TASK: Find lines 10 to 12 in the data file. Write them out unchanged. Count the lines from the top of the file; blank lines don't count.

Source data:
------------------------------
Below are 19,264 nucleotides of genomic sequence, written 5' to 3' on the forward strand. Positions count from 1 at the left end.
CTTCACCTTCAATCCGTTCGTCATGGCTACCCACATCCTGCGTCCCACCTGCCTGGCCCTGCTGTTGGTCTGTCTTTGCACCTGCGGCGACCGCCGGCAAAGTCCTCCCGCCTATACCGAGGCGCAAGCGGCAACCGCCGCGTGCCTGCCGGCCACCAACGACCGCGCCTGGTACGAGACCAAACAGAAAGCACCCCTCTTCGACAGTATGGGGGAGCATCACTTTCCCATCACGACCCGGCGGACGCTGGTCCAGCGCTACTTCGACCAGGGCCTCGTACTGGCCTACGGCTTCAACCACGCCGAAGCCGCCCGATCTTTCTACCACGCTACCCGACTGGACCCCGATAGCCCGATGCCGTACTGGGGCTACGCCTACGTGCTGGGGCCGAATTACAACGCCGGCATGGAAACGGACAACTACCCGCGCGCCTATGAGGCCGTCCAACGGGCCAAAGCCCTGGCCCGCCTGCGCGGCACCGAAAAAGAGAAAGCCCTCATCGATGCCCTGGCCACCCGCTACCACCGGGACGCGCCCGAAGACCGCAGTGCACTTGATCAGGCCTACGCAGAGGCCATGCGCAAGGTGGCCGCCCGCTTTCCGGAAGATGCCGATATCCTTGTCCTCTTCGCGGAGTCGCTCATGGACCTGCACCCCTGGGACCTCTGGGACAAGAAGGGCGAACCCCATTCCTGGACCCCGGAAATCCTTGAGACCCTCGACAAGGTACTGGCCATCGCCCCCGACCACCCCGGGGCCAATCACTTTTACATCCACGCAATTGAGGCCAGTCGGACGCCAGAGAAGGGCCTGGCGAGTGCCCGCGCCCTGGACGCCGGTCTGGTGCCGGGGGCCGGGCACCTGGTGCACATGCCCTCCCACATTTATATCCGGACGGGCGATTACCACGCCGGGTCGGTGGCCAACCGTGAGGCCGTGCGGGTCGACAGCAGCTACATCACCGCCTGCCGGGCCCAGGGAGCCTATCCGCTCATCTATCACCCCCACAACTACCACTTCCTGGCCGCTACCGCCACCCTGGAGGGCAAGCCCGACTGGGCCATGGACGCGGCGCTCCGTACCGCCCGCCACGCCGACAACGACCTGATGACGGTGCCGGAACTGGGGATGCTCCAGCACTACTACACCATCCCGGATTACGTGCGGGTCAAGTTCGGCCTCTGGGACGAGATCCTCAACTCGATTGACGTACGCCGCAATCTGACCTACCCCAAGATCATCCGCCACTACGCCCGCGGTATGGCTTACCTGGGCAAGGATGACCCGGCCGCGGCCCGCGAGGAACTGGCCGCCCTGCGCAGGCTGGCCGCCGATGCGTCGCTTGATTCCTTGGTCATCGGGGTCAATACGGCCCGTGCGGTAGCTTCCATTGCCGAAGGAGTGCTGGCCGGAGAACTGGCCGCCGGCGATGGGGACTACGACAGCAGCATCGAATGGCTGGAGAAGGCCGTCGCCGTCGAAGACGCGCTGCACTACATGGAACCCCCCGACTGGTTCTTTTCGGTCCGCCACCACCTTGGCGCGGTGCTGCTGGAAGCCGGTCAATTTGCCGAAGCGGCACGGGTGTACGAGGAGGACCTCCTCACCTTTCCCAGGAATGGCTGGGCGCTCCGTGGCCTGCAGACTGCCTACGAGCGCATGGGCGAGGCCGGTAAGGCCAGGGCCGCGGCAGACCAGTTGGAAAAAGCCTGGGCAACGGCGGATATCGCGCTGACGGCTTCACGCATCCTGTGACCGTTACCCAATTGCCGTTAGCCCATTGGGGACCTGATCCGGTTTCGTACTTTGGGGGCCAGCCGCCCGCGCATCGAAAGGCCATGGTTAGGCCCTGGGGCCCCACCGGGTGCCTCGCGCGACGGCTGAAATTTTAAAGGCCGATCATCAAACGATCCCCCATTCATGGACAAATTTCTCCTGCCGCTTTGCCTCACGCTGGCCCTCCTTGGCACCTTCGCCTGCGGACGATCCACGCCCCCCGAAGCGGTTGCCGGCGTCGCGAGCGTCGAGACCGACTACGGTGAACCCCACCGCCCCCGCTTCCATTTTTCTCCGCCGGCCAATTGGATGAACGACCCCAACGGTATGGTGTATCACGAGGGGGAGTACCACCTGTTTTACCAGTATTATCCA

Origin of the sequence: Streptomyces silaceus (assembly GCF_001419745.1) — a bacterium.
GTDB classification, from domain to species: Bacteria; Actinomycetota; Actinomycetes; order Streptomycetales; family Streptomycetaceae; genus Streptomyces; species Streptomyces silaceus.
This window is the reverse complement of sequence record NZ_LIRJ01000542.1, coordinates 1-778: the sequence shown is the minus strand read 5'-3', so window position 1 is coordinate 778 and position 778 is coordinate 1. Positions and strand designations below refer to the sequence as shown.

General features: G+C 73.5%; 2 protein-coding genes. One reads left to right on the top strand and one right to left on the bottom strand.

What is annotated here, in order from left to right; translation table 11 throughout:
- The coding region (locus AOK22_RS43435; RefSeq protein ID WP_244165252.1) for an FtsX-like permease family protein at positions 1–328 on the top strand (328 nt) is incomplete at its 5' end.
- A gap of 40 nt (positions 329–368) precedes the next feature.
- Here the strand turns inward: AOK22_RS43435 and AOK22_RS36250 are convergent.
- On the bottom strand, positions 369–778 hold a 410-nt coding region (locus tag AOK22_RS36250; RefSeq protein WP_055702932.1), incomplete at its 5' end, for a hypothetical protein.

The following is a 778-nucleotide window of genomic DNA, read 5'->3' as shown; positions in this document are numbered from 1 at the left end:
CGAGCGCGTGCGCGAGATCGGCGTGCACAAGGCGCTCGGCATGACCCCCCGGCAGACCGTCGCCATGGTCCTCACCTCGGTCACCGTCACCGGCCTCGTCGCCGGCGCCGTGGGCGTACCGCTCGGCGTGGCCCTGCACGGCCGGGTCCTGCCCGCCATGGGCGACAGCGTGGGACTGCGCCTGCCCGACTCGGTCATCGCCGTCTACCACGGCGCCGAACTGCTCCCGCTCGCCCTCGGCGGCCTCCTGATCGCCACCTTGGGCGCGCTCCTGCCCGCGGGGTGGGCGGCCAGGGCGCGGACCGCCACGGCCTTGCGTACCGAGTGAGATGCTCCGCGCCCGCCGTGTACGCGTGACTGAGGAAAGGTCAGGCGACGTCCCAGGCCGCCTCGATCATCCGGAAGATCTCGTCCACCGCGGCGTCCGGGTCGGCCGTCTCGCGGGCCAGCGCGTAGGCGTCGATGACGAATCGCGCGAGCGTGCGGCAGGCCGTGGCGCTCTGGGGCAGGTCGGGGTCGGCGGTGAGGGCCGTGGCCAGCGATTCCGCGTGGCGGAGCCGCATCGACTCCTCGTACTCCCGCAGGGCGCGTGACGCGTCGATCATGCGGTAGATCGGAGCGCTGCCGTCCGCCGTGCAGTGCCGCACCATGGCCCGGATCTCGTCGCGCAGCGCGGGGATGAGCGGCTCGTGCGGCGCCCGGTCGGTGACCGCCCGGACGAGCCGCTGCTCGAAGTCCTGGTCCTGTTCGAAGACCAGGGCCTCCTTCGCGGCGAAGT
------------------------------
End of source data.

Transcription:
- Here the strand turns inward: AOK22_RS43435 and AOK22_RS36250 are convergent.
- On the bottom strand, positions 369–778 hold a 410-nt coding region (locus tag AOK22_RS36250; RefSeq protein WP_055702932.1), incomplete at its 5' end, for a hypothetical protein.

The following is a 778-nucleotide window of genomic DNA, read 5'->3' as shown; positions in this document are numbered from 1 at the left end: